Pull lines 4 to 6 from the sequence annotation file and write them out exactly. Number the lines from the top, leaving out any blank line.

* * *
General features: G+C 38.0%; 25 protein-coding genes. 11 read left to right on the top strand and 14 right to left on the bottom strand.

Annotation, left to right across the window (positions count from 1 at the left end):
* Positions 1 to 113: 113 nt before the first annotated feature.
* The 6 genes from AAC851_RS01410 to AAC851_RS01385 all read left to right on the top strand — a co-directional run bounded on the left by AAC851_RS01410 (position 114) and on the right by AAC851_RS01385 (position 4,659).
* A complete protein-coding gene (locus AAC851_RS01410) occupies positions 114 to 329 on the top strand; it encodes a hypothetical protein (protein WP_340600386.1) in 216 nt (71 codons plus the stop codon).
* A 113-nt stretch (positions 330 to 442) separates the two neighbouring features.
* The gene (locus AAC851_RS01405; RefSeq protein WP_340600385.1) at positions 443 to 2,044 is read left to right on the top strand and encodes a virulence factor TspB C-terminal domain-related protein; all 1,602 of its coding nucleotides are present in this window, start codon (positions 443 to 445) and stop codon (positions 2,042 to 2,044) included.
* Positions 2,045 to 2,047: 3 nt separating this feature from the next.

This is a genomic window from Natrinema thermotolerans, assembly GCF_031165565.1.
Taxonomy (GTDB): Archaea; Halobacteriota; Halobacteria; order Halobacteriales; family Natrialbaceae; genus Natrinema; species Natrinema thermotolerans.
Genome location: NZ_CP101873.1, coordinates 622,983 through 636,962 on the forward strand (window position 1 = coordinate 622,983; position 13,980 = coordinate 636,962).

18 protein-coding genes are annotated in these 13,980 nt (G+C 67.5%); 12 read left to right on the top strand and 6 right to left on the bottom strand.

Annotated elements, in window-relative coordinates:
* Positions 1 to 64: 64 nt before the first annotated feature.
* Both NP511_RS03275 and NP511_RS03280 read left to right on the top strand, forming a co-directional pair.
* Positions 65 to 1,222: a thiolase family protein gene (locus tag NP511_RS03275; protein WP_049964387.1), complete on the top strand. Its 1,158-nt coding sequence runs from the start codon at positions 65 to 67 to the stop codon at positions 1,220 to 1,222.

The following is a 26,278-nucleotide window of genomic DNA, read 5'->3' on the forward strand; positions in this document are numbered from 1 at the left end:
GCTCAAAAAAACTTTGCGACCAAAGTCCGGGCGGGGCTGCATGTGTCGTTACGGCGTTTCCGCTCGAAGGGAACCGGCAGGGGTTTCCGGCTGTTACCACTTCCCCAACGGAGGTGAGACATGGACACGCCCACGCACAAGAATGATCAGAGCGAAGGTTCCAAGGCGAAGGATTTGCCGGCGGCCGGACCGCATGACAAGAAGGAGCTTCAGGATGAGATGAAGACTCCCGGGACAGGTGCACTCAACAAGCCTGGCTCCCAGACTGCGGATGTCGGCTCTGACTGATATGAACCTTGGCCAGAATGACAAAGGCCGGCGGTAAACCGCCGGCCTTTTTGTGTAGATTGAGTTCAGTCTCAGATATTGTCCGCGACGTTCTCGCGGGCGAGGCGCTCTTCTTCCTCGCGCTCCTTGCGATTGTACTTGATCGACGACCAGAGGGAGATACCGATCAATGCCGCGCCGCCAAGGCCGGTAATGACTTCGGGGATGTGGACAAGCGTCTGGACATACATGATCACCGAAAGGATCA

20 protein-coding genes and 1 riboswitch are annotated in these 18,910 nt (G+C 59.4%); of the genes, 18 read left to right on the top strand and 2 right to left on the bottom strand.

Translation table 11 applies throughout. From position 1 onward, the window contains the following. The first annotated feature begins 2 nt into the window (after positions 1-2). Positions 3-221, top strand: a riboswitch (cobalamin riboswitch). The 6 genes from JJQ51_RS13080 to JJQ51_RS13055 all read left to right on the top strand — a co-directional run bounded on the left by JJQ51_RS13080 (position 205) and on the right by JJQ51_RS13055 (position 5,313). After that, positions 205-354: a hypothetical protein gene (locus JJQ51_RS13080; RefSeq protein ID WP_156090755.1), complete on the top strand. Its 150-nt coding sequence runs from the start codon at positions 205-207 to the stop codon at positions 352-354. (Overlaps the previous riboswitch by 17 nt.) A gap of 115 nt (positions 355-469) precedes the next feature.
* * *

* The 6 genes from AAC851_RS01410 to AAC851_RS01385 all read left to right on the top strand — a co-directional run bounded on the left by AAC851_RS01410 (position 114) and on the right by AAC851_RS01385 (position 4,659).
* A complete protein-coding gene (locus AAC851_RS01410) occupies positions 114 to 329 on the top strand; it encodes a hypothetical protein (protein WP_340600386.1) in 216 nt (71 codons plus the stop codon).
* A 113-nt stretch (positions 330 to 442) separates the two neighbouring features.